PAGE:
Accelerated Degree Program

The Accelerated Degree Program (ADP) policy is designed to provide Marquette University undergraduates a more efficient means to obtain a master’s degree. The program benefits the university by retaining our best students for master’s study. Minimum academic criteria are established by each participating unit for students who have a high academic potential (typically 3.000 or above) and want to start taking graduate-level courses during their undergraduate careers, some of which will count toward both their undergraduate and graduate degrees.

Undergraduates participating in this program are granted early admission to the Graduate School and are allowed to take specified graduate-level courses during their junior year or senior year.

Admission Process

Academic programs that offer an accelerated program may approve a maximum of 12 graduate credit hours for master’s programs requiring 36 or fewer credit hours. These hours can be applied by individual students toward both the undergraduate and graduate degree. Requests for any exceptions to these limits would go to the assistant dean of the Graduate School.

Undergraduate students in an accelerated program apply for formal admission to the Graduate School using regular procedures.

An accelerated degree student will officially be considered an undergraduate student until the baccalaureate degree is awarded. While an undergraduate, the student may enroll for graduate credit but will pay the appropriate undergraduate tuition for graduate courses.

Academic units will define satisfactory academic progress for undergraduates in the accelerated degree program. Contingent on students maintaining satisfactory academic progress, acceptance in the accelerated degree program is a promise of formal admission to the Graduate School and the academic unit after completion of the bachelor’s degree. Students who fail to make such progress may be dropped from the program.

Undergraduate students who complete the undergraduate degree may claim their status as graduate students in the next semester or session after receiving the bachelor's degree. At that time, the student must notify the Graduate School that the baccalaureate degree has been received, and the student will be formally admitted into the Graduate School.

Following admission to the Graduate School, credit for pre-approved courses completed successfully while an undergraduate will be effected by the transfer of credit form.

Academic Advising and Records

Academic units that want to participate in the ADP will develop a clear admissions and advising process for their accelerated degree program.

Students taking graduate courses at the 5000-level and above are still required to follow the appropriate procedures. (See the Permission to Enroll in a Graduate Course form, available on the Graduate School forms website).

Additionally, students admitted to an accelerated program will be required to complete and submit an approved Master’s Program Planning Form (MPPF) to the Graduate School, which includes an addendum identifying the graduate courses that will be taken while the student is still an undergraduate.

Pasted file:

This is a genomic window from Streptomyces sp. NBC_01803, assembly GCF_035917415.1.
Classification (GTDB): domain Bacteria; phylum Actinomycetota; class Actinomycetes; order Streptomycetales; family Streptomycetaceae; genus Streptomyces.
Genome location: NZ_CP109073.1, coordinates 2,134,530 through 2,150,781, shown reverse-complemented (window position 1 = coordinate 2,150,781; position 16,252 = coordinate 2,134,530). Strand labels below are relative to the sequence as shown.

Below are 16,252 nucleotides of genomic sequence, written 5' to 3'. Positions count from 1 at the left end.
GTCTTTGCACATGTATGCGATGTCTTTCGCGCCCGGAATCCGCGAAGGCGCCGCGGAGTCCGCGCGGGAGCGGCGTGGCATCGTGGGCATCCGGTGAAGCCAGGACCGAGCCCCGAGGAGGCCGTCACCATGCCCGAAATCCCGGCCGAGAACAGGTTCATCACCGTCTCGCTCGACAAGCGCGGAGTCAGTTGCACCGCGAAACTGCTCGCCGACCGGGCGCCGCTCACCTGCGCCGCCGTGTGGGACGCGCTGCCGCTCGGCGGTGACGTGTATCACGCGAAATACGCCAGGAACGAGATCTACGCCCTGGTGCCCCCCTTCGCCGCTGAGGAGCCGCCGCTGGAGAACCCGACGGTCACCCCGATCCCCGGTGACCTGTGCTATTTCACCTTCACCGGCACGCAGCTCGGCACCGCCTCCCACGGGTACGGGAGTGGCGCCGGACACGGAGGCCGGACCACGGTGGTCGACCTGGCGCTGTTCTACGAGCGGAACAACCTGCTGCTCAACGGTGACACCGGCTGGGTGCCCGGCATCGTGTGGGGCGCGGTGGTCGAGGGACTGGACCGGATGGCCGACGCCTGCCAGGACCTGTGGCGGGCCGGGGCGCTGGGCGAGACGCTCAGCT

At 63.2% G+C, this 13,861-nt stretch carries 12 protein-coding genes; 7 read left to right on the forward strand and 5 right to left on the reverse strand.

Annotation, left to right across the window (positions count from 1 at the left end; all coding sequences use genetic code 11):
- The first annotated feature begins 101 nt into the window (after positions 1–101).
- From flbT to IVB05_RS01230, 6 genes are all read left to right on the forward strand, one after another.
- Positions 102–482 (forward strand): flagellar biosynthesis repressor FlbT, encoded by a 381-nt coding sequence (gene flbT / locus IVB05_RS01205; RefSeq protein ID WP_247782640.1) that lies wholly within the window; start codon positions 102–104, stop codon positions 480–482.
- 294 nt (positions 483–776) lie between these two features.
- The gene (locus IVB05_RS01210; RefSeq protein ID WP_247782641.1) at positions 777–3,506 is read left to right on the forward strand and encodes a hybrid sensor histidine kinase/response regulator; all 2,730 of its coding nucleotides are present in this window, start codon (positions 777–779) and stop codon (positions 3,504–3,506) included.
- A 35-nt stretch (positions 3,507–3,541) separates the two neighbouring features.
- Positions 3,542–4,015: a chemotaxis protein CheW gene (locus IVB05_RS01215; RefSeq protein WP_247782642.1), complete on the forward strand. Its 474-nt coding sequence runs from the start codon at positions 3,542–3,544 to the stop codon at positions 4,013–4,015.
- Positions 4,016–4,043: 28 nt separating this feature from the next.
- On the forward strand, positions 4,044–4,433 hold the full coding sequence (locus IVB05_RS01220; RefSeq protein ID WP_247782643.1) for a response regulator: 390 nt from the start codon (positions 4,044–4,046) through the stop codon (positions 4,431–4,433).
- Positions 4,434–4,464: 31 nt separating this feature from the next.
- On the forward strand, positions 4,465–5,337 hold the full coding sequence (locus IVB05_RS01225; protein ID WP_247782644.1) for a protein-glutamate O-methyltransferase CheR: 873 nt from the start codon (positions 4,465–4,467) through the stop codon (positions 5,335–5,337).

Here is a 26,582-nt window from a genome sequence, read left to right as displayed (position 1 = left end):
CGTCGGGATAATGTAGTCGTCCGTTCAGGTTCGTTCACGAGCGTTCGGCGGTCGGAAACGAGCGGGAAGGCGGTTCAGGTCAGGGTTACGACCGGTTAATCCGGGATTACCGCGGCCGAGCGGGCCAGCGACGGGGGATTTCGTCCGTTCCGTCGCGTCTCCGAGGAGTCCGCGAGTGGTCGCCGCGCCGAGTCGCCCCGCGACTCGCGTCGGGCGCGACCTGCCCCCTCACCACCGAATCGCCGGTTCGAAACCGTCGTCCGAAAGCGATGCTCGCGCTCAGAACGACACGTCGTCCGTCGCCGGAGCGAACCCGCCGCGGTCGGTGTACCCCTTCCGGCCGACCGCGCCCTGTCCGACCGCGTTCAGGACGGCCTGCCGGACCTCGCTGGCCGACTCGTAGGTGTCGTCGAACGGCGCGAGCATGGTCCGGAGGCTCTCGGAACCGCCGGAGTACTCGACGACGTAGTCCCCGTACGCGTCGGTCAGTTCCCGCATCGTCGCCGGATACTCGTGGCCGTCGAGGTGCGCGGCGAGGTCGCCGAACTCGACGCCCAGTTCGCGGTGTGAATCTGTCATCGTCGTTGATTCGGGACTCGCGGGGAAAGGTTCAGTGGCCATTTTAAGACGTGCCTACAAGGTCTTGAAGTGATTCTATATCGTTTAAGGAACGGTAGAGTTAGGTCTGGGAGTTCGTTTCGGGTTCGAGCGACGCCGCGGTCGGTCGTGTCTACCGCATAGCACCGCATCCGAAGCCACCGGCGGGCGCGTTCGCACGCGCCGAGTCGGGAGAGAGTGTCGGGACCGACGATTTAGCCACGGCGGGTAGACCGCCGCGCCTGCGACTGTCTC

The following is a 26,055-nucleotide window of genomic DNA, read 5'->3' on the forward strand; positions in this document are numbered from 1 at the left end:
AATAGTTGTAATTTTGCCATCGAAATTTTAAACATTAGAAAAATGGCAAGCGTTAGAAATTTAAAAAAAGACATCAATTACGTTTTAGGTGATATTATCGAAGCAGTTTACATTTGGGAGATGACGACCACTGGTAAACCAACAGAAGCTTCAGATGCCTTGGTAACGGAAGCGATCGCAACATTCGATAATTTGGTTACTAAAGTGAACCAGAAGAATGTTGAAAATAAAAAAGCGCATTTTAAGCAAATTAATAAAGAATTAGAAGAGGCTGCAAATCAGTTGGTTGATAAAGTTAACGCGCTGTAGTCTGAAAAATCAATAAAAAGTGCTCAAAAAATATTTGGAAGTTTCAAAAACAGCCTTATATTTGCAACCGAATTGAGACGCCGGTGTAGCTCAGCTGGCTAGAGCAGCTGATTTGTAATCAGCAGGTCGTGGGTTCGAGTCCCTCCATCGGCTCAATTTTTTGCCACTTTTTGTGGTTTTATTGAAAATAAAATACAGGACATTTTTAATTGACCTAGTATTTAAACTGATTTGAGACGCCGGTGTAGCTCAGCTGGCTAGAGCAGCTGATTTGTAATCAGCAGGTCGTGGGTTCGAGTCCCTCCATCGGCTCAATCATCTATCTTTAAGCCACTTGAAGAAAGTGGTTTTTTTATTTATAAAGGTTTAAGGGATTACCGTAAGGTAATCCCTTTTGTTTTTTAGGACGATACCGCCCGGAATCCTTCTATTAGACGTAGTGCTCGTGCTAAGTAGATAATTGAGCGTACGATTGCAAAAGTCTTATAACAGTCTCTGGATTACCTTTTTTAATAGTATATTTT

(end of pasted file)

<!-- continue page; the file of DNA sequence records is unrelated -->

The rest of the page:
Admission Procedure

Each academic unit with an accelerated program will develop admission criteria based on the following guidelines:

  1. Minimal criteria for admission and continuation in the program will be established by each participating program.
  2. Each academic unit will establish the point in an undergraduate career when a student may apply for admission to the accelerated degree program, but in no case may it be earlier than the completion of the sophomore year.
  3. The student must apply for admission to the accelerated degree program through the Graduate School. This admission, if approved, will include admission to the graduate degree granting academic unit.
  4. International students who are admitted into the accelerated degree program will work with the Graduate School and the Office of International Education in order to apply for the appropriate visa.

Dual Counting of Undergraduate and Graduate Credits

With the approval of the applicable academic unit and the Graduate School, up to 12 graduate credits taken during their undergraduate career may be applied toward completion of their graduate degrees. Requests for any exceptions to this limit would go to the assistant dean of the Graduate School.

The grades earned in Marquette courses applied toward both the baccalaureate and graduate programs will be computed into the grade point averages of both degrees.

None of the graduate courses taken in this program may be applied to the undergraduate Core of Common Studies.

Graduate courses taken outside of an accelerated degree program as an undergraduate student may be considered for transfer into a graduate program if they have not also been counted toward the undergraduate degree.

Int'l Student Teaching Assistant Orientation

All incoming international teaching assistants (TAs) are required to attend a special one-week International Teaching Assistant Program (ITAP) prior to the start of the fall semester. This teacher training program includes evaluations of each TA's English language and classroom skills.

Inter-University Visitation

Marquette University participates in two programs, detailed below, by which its students may take courses at another university or college in order to expand the breadth of their education.

Registration for any of the exchange or consortium programs outlined below will require an exchange of student information between Marquette University and the host institution. By registering for the exchange or consortium program, the student is implicitly agreeing to allow this interchange of necessary information between Marquette and the host institution, e.g. registration and grade information.